Putin signs law on digital draft notices

Russian President Vladimir Putin has signed the law on digital army summons, Russia’s state news agency TASS reports.

On 12 April, the bill was approved by Russia’s Federation Council, the upper house of Parliament. Out of 164 senators, 163 voted in favour and only one against — Lyudmila Narusova, mother of Russian politician, journalist, and media personality Ksenia Sobchak.

The State Duma, lower house of Russia’s parliament, adopted the amendments to the conscription law in all three readings. The bill changes the way draftees are summoned and sets out new limitations for those who evade conscription. It took lawmakers less than 24 hours to first announce the intention to pass the bill and ultimately adopt it in both chambers.

Russians who receive summons in any way set out by the bill will not be allowed to leave the country. Those who received a notice will then have 20 days to present themselves before the designated military enlistment office. If potential draftees fail to do so, they will be stripped of the right to work as self-employed persons, obtain bank loans, and register properties or vehicles.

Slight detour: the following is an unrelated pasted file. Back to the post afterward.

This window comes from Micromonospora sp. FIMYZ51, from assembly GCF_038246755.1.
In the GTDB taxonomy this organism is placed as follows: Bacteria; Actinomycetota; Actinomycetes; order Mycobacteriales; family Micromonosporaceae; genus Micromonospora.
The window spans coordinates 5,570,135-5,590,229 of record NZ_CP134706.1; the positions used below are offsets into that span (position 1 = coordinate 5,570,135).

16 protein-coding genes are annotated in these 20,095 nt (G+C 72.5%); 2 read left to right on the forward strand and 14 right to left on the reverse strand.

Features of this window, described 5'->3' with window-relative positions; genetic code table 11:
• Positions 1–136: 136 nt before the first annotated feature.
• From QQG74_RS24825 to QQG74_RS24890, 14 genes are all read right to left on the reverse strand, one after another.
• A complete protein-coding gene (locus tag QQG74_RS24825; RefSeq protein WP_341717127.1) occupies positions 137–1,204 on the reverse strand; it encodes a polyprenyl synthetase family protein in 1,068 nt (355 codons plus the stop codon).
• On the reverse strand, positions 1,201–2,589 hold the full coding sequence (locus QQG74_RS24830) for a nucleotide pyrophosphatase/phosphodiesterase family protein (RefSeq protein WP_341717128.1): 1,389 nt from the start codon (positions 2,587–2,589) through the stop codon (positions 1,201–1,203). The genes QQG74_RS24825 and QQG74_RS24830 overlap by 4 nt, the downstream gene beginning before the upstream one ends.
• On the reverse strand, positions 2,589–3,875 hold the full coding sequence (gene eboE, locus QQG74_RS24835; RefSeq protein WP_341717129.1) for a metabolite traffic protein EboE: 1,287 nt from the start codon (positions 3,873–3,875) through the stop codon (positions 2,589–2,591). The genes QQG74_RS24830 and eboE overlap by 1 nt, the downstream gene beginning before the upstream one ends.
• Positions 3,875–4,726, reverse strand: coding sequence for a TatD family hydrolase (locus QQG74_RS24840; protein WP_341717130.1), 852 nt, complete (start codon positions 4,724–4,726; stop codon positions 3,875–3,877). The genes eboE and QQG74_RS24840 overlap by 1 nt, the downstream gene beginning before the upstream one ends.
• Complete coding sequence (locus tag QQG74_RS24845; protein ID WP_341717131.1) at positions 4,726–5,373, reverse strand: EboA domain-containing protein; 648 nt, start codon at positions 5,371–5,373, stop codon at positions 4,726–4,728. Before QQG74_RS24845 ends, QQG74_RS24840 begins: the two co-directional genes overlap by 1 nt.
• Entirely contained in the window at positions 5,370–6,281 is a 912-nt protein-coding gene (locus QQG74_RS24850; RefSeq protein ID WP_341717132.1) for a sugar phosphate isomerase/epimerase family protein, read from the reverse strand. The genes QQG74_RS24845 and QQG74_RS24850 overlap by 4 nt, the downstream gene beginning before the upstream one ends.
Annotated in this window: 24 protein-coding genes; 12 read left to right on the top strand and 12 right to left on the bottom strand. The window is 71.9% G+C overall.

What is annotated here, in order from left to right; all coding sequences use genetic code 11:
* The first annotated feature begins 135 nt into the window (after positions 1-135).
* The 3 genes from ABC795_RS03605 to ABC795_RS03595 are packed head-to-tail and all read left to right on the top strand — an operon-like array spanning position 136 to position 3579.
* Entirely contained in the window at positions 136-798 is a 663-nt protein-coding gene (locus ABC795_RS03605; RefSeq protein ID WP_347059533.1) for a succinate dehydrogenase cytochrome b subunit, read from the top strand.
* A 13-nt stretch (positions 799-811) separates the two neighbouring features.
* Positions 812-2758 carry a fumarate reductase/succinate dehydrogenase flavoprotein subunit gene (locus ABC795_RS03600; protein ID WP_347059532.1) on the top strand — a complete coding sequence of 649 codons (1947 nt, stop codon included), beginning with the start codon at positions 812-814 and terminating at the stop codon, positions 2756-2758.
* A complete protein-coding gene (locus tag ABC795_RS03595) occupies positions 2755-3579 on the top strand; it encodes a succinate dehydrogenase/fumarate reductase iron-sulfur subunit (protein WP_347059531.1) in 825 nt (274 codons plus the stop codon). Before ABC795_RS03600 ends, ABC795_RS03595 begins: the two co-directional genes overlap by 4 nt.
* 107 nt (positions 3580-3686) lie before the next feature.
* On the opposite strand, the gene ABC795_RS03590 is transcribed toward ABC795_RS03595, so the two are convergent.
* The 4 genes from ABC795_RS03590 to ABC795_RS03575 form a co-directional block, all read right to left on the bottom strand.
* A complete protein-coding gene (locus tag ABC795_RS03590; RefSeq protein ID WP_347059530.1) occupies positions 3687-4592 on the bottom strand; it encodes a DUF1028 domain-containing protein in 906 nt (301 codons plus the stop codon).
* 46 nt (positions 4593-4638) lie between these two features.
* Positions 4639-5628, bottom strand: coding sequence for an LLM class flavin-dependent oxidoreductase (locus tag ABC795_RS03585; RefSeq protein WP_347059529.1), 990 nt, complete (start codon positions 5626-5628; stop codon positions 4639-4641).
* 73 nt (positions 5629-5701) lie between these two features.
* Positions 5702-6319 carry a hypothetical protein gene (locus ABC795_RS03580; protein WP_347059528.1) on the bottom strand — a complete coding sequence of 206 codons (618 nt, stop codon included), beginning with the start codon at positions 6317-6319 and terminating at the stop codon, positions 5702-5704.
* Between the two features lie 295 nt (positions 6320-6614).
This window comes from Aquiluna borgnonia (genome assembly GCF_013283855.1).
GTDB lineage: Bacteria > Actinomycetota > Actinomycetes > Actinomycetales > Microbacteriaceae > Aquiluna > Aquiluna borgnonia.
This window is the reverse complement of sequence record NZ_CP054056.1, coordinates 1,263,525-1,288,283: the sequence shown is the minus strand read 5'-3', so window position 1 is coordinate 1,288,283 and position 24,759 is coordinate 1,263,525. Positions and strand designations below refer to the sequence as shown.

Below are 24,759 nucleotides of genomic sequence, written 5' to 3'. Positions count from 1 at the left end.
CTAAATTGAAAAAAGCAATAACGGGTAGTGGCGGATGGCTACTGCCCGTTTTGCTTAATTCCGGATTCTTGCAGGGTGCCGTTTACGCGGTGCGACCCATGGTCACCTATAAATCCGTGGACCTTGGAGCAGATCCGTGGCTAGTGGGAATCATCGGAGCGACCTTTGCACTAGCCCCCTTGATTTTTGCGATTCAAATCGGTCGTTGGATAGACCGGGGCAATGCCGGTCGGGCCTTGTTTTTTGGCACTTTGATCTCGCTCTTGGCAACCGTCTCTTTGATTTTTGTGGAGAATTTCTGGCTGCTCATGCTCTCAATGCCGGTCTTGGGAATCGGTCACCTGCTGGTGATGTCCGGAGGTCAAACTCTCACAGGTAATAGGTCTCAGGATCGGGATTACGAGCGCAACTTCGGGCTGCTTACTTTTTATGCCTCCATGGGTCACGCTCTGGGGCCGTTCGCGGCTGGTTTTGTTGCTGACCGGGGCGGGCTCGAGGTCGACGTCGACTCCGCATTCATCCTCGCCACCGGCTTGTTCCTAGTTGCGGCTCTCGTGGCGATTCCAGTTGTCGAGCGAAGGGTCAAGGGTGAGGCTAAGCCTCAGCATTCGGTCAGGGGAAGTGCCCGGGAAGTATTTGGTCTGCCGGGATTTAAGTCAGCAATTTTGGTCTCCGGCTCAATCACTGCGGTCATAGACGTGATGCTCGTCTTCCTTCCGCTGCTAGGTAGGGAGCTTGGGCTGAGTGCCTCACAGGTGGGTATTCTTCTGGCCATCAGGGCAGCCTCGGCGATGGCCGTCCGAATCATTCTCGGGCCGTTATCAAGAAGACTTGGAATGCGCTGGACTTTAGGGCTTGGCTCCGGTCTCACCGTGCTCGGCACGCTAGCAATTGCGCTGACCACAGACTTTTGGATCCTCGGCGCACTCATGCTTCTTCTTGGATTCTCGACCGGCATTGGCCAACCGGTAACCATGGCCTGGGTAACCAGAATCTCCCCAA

According to the bill, notices will be sent digitally, to citizens' accounts on Gosuslugi, a public services portal. If a draftee does not have a Gosuslugi account or they haven’t received the notice via traditional means, it is deemed received seven days after it is uploaded to the national “draft notice registry”.

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